Category Archives: CustomScoop

Media feeding frenzy vs. blog feeding frenzy–the Continental "poo flight"

At the risk of being circular, Custom Scoop’s blog commented on my blog post on Continental and added some very interesting perspectives. My focus was on the media feeding frenzy, their’s was on the blog feeding frenzy, which is in every respect more crazed, more callous, more angry, more outrageous than the worst excesses of mainstream media.

Again, this is of great importance to crisis managers and why it is imperative that blog monitoring be a part of any crisis manager’s toolkit these days. And it is important to understand that as the mainstream media continues to fight for its place in a rapidly changing public information world and its excesses become greater, those excesses will pale in comparison to what replaces it. Not more moderate approaches or more reasonable and thoughtful comment respecting people, such as the Continental employees, who are working hard every day to do a good job, but instead wild, uncontrolled anger, bitter screeds, and false accusations and information. Welcome to the new wild west of information.

Aha, some hints as to why JetBlue did so well in crisis communication

Jonathan Bernstein’s outstanding email newsletter called the Crisis Manager is the “bible” more or less for many of us in crisis management. In this issue he interviews Sebastian White, head of corporate communications for JetBlue and the interview gives some important information useful for all crisis managers and communicators. To sign up for this newsletter go to www.bernsteincrisismanagement.com.

Incidentally, this same issue reprints the excellent white paper on media tracking during a crisis by Chip Griffin, CEO of CustomScoop–another reason to sign up for the newsletter.

Media tracking during a crisis

Communication is of course about listening as well as speaking. And a key part of listening is paying attention to what the media, bloggers and others are saying about you. At no time is this more important than during a crisis.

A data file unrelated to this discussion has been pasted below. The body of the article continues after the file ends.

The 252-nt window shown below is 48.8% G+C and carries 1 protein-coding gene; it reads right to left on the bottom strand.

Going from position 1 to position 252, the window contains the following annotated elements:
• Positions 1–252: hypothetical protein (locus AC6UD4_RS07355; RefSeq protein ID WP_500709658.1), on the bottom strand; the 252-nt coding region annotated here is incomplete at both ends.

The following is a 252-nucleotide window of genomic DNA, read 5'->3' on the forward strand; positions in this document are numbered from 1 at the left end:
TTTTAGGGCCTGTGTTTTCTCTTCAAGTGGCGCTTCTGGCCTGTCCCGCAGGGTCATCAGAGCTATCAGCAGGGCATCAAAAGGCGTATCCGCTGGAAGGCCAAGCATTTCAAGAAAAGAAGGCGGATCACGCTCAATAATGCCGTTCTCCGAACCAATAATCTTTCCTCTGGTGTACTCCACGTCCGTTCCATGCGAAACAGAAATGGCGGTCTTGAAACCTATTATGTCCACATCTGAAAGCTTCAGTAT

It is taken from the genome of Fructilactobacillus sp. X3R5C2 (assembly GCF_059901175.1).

I was sent an excellent white paper on this subject by Chip Griffin, CEO of CustomScoop. Chip mentioned that he was a crisisblogger reader, which pleased me no end. And I emailed him and told him I was a very happy user of his CustomScoop service (which seemed to please him). In fact, I was introduced to CustomScoop by my oft-mentioned associate Jonathan Bernstein, who was and is using it in a major “blogwar” crisis that both he and I are involved in.

CustomScoop has a blog that will be of strong interest to PR professionals, and I strongly recommend that you read this white paper by Mr. Griffin. It is critically important to not only track what the media is saying but also what the 70 million or so bloggers may be saying about you.

For the record, I have no arrangement where I am paid for recommending this service to you and have no financial involvement in your interest in them whatsoever. This is also the first time I have recommended a product or service in this blog.

POST SCRIPT:

Right after I posted this I found this article from PRSA–only 19% of PR professionals monitor blogs. That’s amazing to me considering the role that blogs are playing in PR these days. Chip–you got a big market in front of you!